3. A method, as set forth in claim 2, wherein planning a series of work cycles includes the steps of:
determining a series of segments of the volume of material; and
determining a series of segment work cycles for each segment as a function of the plurality of parameters of the earthmoving machine and of the material.
4. A method, as set forth in claim 3, wherein repeating steps b) through d) includes the steps of:
determining an other series of segments of the volume of material; and
determining an other series of segment work cycles for each other segment as a function of the plurality of parameters.
5. A method, as set forth in claim 4, wherein determining an other series of segments includes the step of changing a width and an angle of each segment within a set of predetermined constraints.
6. A method, as set forth in claim 1, wherein the plurality of parameters of the earthmoving machine includes machine parameters defining a capability of the earthmoving machine to move an amount of material.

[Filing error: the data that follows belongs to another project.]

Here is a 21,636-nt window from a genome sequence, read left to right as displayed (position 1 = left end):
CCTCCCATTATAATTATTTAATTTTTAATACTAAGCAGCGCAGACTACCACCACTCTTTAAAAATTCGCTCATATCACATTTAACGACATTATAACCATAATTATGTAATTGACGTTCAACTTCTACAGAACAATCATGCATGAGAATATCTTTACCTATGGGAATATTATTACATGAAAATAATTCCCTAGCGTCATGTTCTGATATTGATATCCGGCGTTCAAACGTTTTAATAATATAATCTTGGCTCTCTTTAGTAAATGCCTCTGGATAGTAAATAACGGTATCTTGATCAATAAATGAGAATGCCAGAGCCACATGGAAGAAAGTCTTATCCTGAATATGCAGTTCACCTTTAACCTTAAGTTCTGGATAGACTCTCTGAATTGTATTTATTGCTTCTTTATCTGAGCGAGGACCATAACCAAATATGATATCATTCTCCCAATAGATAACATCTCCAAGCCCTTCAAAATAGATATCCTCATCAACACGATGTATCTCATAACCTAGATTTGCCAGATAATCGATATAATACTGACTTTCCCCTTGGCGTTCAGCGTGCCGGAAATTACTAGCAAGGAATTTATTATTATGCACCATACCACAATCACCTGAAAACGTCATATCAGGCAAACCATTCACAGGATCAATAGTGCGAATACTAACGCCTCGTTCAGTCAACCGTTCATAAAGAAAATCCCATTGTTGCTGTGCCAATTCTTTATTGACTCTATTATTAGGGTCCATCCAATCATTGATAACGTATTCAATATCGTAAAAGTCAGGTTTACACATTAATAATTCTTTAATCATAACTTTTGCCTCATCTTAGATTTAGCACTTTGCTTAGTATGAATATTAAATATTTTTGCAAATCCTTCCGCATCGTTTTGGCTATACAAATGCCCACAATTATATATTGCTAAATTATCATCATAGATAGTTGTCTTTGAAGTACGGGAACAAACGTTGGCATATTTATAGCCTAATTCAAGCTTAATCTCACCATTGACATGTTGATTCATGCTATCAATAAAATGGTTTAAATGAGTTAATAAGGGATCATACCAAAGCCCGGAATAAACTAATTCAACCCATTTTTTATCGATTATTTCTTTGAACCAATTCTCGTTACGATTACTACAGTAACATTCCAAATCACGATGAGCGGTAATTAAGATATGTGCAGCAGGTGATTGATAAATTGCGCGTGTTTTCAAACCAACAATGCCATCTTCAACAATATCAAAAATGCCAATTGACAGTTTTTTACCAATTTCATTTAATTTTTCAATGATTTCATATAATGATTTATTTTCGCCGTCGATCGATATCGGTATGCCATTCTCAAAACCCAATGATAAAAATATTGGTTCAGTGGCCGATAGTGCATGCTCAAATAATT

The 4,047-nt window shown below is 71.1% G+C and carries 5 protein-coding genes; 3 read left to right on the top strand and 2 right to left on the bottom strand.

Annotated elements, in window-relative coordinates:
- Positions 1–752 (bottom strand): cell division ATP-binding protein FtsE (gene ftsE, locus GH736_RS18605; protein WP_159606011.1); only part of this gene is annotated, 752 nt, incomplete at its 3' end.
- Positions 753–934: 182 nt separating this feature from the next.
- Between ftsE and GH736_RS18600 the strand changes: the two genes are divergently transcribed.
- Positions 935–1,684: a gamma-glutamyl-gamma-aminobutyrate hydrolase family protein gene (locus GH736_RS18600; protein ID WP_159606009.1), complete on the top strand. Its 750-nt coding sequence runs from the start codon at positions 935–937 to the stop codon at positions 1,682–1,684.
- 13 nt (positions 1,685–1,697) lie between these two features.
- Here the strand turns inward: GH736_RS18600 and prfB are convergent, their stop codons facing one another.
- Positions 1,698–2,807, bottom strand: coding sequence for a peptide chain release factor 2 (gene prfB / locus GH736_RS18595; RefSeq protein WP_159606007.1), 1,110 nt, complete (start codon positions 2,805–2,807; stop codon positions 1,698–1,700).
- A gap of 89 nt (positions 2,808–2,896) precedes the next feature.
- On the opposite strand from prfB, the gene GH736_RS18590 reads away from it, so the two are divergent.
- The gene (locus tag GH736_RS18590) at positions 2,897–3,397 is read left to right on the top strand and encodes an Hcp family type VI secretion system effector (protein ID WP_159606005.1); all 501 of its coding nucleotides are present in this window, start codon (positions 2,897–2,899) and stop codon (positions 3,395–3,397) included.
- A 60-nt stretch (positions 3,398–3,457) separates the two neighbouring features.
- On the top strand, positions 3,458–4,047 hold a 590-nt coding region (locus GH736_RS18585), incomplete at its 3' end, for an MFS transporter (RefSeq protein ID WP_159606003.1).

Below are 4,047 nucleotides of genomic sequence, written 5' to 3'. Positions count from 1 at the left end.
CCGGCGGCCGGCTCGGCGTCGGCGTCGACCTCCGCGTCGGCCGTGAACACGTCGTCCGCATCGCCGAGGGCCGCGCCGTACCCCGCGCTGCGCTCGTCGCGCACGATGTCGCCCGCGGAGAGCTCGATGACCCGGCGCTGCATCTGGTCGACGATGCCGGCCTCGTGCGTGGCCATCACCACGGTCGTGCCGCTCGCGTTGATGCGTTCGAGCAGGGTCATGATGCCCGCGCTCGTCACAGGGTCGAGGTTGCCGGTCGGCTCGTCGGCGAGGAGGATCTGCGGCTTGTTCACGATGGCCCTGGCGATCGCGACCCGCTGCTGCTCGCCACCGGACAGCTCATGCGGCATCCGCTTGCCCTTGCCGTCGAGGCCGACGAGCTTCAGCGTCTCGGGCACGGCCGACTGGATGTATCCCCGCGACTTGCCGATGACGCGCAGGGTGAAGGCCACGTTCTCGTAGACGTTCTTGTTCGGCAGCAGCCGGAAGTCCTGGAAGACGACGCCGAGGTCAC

7. A method, as set forth in claim 6, wherein a machine parameter is an available power output of the earthmoving machine.
8. A method, as set forth in claim 6, wherein a machine parameter is a size of an earthmoving implement on the earthmoving machine.
9. A method, as set forth in claim 1, wherein the plurality of parameters of the volume of material to be moved includes characteristics of the material.
10. A method, as set forth in claim 9, wherein a characteristic of the material is the composition of the material.
11. A method, as set forth in claim 9, wherein a characteristic of the material is an amount of moisture contained in the material.
12. A method, as set forth in claim 1, wherein a predetermined optimization parameter is a function of an amount of time required to move the modeled volume of material.
13. A method, as set forth in claim 12, wherein a predetermined number of times for repeating steps b) through d) is determined as a function of the predetermined optimization parameter.